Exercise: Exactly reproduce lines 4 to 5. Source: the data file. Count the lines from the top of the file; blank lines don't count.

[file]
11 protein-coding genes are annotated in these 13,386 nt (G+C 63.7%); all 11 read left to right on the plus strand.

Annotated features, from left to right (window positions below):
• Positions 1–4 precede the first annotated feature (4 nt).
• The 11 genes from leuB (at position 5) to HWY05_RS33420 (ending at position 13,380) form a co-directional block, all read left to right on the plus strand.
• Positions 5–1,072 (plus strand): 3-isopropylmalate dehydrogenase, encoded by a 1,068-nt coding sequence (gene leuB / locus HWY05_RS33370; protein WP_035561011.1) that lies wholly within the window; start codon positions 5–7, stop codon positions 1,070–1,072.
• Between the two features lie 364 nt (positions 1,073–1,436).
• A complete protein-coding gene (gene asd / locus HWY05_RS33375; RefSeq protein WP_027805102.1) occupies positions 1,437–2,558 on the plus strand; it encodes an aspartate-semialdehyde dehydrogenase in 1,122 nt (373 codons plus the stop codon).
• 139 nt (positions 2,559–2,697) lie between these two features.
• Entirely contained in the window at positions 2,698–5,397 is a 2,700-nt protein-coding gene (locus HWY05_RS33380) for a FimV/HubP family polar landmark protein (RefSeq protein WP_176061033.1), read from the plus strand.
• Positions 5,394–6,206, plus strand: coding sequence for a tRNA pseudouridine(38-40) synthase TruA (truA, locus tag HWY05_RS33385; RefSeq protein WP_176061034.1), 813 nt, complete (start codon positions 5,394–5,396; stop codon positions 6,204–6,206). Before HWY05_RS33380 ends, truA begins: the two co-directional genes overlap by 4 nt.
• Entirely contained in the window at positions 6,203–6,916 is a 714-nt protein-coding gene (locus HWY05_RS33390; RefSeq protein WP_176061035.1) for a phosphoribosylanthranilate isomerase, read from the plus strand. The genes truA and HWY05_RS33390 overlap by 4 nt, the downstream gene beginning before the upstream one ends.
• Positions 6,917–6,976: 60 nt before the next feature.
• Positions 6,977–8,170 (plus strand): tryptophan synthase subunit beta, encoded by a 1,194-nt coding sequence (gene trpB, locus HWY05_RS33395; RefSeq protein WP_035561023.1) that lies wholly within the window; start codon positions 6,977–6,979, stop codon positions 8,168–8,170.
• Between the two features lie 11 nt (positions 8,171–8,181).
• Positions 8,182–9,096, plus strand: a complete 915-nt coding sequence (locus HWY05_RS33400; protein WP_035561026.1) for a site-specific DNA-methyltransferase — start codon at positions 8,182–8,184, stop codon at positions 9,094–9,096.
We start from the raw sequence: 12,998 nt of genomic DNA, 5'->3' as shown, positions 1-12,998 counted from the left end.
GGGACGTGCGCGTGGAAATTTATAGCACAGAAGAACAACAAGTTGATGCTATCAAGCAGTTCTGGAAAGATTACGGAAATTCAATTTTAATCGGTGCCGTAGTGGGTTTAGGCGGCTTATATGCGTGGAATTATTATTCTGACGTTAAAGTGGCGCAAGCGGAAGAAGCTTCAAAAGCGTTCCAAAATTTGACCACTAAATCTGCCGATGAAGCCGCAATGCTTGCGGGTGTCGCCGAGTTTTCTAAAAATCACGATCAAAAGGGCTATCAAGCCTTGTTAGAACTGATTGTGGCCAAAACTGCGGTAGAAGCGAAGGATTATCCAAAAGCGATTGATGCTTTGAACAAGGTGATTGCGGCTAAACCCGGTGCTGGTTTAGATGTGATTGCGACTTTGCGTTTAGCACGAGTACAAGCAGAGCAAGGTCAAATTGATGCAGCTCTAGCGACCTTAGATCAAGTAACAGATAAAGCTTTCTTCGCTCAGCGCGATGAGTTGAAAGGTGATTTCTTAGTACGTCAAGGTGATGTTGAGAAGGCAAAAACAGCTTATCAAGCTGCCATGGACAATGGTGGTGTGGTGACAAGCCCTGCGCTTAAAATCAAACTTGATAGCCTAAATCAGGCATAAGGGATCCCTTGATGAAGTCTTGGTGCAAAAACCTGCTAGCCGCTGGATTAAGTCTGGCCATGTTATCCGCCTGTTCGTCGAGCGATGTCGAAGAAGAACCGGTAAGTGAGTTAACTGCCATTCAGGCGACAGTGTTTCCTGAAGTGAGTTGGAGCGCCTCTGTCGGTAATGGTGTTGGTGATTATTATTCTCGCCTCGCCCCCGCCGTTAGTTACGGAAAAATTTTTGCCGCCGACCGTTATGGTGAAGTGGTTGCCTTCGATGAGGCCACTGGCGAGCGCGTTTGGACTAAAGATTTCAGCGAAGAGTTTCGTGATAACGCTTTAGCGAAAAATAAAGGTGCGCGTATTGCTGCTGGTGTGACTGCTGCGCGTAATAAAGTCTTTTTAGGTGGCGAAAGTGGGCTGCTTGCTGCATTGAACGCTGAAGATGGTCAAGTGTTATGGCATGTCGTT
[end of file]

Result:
• The 11 genes from leuB (at position 5) to HWY05_RS33420 (ending at position 13,380) form a co-directional block, all read left to right on the plus strand.
• Positions 5–1,072 (plus strand): 3-isopropylmalate dehydrogenase, encoded by a 1,068-nt coding sequence (gene leuB / locus HWY05_RS33370; protein WP_035561011.1) that lies wholly within the window; start codon positions 5–7, stop codon positions 1,070–1,072.